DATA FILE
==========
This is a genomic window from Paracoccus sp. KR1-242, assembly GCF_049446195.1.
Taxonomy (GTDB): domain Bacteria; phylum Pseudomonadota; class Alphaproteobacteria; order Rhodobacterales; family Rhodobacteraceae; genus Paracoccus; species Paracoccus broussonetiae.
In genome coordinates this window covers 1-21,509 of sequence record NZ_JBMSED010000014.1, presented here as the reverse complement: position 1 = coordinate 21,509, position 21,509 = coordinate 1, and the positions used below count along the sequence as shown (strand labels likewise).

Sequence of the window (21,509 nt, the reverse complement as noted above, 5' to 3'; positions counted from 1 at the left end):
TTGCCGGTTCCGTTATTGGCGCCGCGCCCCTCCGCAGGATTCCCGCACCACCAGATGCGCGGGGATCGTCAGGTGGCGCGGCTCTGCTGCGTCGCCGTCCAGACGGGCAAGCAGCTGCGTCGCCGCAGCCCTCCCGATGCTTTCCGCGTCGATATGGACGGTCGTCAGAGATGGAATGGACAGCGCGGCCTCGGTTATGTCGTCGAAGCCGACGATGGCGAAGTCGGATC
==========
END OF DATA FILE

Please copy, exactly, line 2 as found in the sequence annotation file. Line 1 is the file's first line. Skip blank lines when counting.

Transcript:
Taxonomy (GTDB): domain Bacteria; phylum Pseudomonadota; class Alphaproteobacteria; order Rhodobacterales; family Rhodobacteraceae; genus Paracoccus; species Paracoccus broussonetiae.